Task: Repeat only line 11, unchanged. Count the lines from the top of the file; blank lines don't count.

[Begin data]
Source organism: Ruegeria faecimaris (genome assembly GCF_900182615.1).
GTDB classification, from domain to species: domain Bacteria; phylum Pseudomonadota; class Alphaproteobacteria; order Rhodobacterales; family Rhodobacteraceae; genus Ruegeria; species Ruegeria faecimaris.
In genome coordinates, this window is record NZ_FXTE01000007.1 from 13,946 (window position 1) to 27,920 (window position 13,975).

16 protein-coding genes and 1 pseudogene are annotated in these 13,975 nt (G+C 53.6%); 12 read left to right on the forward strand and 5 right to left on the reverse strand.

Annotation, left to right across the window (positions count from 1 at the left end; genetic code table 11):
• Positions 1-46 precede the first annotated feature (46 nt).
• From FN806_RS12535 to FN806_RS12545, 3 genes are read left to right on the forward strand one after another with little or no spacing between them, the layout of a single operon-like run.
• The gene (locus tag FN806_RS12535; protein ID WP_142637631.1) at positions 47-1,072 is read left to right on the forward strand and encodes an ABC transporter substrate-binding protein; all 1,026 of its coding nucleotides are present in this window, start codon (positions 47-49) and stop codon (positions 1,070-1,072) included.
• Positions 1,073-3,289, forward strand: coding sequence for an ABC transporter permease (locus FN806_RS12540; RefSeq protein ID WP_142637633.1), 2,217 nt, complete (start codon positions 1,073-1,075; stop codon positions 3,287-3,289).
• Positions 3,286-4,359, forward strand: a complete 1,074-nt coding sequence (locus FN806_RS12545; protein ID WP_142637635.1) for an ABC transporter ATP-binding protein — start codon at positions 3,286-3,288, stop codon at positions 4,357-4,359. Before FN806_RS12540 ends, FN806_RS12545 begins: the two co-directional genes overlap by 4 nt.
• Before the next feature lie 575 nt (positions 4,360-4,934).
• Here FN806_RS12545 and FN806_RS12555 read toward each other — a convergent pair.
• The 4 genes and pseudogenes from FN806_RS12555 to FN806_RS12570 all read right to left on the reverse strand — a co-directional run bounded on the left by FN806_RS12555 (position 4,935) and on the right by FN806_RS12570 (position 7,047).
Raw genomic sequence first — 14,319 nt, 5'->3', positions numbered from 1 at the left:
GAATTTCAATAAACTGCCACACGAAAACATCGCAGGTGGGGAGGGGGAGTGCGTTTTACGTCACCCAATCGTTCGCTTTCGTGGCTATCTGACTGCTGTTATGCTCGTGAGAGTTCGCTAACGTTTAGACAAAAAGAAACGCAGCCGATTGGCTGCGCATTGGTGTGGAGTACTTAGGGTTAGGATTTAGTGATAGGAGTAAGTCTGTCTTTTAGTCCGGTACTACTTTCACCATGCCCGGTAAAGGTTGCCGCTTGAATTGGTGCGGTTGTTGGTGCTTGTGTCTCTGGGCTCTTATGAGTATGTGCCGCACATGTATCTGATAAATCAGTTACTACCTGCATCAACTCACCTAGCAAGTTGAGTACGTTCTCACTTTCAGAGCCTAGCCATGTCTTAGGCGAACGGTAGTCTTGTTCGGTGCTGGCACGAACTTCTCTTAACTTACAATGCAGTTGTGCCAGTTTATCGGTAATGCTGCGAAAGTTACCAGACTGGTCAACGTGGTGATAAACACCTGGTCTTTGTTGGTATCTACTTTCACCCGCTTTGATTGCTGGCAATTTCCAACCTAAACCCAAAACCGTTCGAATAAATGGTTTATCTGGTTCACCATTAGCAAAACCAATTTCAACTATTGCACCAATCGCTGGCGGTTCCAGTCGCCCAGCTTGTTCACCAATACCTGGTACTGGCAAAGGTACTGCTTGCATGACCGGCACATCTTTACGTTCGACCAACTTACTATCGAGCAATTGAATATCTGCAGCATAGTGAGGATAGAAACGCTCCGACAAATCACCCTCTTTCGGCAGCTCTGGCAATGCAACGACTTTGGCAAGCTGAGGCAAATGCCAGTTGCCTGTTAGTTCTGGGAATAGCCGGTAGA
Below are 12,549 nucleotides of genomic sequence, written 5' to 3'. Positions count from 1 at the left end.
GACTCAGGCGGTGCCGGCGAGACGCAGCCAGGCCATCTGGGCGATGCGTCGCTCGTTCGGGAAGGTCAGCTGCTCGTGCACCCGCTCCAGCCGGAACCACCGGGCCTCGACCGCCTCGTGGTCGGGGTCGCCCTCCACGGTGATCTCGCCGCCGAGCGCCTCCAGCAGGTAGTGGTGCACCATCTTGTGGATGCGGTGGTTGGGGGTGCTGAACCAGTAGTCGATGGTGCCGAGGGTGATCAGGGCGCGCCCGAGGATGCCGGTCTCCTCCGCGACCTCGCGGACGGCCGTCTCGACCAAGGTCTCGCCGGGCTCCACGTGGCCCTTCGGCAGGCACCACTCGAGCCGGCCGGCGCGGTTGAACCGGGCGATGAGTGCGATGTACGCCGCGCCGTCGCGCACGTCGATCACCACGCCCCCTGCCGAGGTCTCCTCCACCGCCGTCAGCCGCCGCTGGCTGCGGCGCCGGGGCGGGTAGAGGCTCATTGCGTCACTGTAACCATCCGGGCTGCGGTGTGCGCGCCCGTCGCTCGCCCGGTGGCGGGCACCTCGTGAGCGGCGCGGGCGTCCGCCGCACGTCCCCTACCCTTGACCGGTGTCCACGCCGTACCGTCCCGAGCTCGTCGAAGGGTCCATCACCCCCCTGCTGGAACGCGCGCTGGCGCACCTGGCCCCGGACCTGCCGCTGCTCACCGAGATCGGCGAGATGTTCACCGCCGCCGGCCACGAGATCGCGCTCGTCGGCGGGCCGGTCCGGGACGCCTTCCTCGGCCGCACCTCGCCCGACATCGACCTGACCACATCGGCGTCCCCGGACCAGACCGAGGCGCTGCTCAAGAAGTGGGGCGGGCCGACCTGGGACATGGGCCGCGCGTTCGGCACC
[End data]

• Before the next feature lie 575 nt (positions 4,360-4,934).